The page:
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Right Arrow Lancelots help child diabetes team score top marks for care
09 June 2017 at 11:14


The paediatric team looking after children with diabetes at Ormskirk hospital has been recognised as one of the best in the country.

A national audit found they were among the top performers for supporting children with type 1 diabetes in terms of quality improvements.

Jamie Cranham, age seven, from Scarisbrick, near Ormskirk, has been a patient at the hospital since he was diagnosed four years ago with type 1, the most common form of diabetes in youngsters.

His dad, Andrew, is the chair of Lancelots, a Diabetes UK support group for children with Type 1 diabetes. It is named after the lancets used for skin pricks to measure blood sugar.

“Jamie is my role model,” said Andrew. “I look up to him because from an early age, and without a fuss, he’s been able to do all the things he does with the help of the team here at the hospital.

“The Lancelots is somewhere Jamie can meet children like himself. It’s also great for helping parents too and we do fundraising to give support where it’s needed.”

Jamie is pupil at St Cuthbert's Primary School, Halsall, and, when the keen Liverpool FC fan isn’t playing football, he dreams of designing computer apps when he grows up.

His doctor at Ormskirk hospital, Dr May Ng, Consultant Paediatric Endocrinologist, said: “The Lancelots diabetes support group and the support of parents like Andrew and his wife Holly have been key to the success of this unit.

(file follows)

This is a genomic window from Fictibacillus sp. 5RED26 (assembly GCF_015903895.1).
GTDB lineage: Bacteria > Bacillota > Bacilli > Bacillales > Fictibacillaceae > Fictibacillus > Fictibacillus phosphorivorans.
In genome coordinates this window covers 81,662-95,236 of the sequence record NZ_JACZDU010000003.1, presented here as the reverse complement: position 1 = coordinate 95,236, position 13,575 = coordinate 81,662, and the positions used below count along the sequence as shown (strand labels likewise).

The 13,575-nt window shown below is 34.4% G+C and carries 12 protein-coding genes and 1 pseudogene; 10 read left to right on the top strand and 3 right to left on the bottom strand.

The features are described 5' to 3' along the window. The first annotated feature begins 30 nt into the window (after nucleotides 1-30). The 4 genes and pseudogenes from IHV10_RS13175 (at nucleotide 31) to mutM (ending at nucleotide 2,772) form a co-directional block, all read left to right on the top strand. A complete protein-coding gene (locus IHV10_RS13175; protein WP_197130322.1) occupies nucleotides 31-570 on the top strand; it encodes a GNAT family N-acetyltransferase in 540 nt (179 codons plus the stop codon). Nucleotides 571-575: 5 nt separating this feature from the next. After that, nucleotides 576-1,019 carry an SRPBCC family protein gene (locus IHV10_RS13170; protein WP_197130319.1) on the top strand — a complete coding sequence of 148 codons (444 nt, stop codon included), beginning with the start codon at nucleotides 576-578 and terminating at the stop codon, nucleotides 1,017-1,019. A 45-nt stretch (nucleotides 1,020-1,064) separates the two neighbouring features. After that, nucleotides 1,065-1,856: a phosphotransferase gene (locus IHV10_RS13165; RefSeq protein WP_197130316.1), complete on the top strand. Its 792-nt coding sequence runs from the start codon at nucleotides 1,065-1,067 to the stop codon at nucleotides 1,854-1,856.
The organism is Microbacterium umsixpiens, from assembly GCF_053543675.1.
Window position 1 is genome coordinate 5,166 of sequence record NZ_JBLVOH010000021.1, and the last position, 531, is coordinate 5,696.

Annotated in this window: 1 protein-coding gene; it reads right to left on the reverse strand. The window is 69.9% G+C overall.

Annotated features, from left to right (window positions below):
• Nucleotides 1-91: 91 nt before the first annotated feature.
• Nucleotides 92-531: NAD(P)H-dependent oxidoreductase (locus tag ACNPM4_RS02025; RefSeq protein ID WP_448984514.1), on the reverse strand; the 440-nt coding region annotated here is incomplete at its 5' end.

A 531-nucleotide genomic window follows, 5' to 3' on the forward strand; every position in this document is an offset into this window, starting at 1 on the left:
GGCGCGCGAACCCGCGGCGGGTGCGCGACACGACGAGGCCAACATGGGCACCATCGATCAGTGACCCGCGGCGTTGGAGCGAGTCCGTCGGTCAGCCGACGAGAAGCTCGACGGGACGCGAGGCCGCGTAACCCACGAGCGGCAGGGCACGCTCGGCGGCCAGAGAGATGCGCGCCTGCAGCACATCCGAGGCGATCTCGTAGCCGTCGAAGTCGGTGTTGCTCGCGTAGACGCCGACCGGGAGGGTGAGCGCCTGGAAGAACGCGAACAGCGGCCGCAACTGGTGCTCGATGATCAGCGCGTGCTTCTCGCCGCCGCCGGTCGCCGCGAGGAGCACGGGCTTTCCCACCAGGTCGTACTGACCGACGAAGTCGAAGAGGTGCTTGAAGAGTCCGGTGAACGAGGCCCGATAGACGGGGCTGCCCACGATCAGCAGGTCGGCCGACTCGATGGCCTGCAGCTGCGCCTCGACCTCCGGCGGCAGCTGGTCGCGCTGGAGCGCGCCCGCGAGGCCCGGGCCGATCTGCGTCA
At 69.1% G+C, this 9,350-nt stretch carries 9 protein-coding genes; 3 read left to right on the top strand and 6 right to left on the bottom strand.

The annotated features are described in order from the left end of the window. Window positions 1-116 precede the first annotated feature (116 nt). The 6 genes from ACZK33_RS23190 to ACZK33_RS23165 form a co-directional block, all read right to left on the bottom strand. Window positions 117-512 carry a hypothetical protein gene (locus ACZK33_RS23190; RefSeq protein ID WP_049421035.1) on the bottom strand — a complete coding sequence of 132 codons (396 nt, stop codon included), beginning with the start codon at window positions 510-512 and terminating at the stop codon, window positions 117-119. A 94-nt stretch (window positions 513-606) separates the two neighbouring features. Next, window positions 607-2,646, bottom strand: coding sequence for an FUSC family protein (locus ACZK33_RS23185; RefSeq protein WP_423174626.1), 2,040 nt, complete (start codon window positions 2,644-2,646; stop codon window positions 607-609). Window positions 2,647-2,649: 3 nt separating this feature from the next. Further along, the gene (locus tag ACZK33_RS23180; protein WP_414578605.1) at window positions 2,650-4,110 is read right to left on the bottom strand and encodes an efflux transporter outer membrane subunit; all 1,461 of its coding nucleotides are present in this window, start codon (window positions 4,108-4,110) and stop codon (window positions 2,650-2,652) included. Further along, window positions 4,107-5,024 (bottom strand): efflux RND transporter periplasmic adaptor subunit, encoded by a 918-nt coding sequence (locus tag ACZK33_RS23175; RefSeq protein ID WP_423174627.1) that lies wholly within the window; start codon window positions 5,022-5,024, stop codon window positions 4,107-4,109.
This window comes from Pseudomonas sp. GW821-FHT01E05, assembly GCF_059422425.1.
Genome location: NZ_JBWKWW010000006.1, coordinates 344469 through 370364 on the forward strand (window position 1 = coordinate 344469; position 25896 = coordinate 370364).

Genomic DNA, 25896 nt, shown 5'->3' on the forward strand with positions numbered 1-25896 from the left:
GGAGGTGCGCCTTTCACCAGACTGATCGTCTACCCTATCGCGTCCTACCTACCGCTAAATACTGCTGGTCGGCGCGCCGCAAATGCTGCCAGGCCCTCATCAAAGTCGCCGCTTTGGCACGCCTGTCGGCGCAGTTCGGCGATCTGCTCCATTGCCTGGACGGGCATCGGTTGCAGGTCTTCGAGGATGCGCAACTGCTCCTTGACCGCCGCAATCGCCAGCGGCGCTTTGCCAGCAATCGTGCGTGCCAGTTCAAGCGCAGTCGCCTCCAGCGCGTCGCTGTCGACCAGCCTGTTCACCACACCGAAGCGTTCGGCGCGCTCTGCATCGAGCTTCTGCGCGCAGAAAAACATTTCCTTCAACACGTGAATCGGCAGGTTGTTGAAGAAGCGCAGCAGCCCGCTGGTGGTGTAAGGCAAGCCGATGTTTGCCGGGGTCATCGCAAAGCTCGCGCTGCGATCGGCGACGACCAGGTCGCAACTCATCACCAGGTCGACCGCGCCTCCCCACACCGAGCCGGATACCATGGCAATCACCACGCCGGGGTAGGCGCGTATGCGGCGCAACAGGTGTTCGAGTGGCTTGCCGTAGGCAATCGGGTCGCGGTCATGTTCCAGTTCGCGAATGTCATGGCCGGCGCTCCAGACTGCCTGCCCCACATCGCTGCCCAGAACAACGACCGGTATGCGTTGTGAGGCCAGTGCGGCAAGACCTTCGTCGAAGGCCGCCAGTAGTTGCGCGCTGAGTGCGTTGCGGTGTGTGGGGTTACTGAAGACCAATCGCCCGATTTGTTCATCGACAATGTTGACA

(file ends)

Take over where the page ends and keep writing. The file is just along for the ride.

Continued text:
“Without their support, the brilliant professionals and the team that I work with wouldn’t be able to make the steady and continued improvements to the care of our patients.

“Diabetes care has changed enormously in my 18 years as a doctor. With our staff’s expertise and the enthusiasm of the Lancelots, I know we’re ready to embrace emerging treatments and technology that will benefit local children in the years ahead.”

















Issued by Tony Ellis, Marketing and Communications Manager
Southport and Ormskirk Hospital NHS Trust

Telephone 01704 704494
Twitter @SONHSTrust

Notes for editors

1. Type 1 diabetes is an autoimmune condition, which means the immune system attacks the pancreas. This means it is then unable to produce insulin. So, glucose cannot be moved out of the bloodstream and into cells. It's not known exactly what triggers the immune system to attack the pancreas, but some researchers have suggested it may be a viral infection. Diabetes can't be cured. Treatment aims to keep blood glucose levels as normal as possible by controlling the symptoms and preventing health problems developing later in life.

2. The National Paediatric Diabetes Audit 2015/16 showed the Ormskirk team had continued to make significant quality improvements. The team’s HbA1c clinical outcome for 15/16 had a median of 7.8% better than the national average. The unit also had more than a third of patients achieving HbA1c targets of less than 7.5%, better than the national average. HbA1c is the gold standard measure for blood glucose control.

3. Ormskirk’s diabetes service has won multiple national award winning initiatives such as the 2015 National Diabetes Quality in Care Award, highly commended runner up for Diabetes Team of the Year in the National BMJ Awards 2015 and best diabetes service performer for North West in the National Paediatric Diabetes Peer Review Assessment Diabetes Quality Improvement Network System 2014. Dr May Ng was recently awarded the Diabetes UK Mary McKinnon Named Lecture Award last week at the DUK Professional Conference

4. Southport and Ormskirk Hospital NHS Trust manages Southport and Formby District General Hospital and Ormskirk and District General Hospital. The North West Regional Spinal Injuries is hosted by the Trust from Southport hospital. We also provide sexual health services across the Metropolitan Borough of Sefton.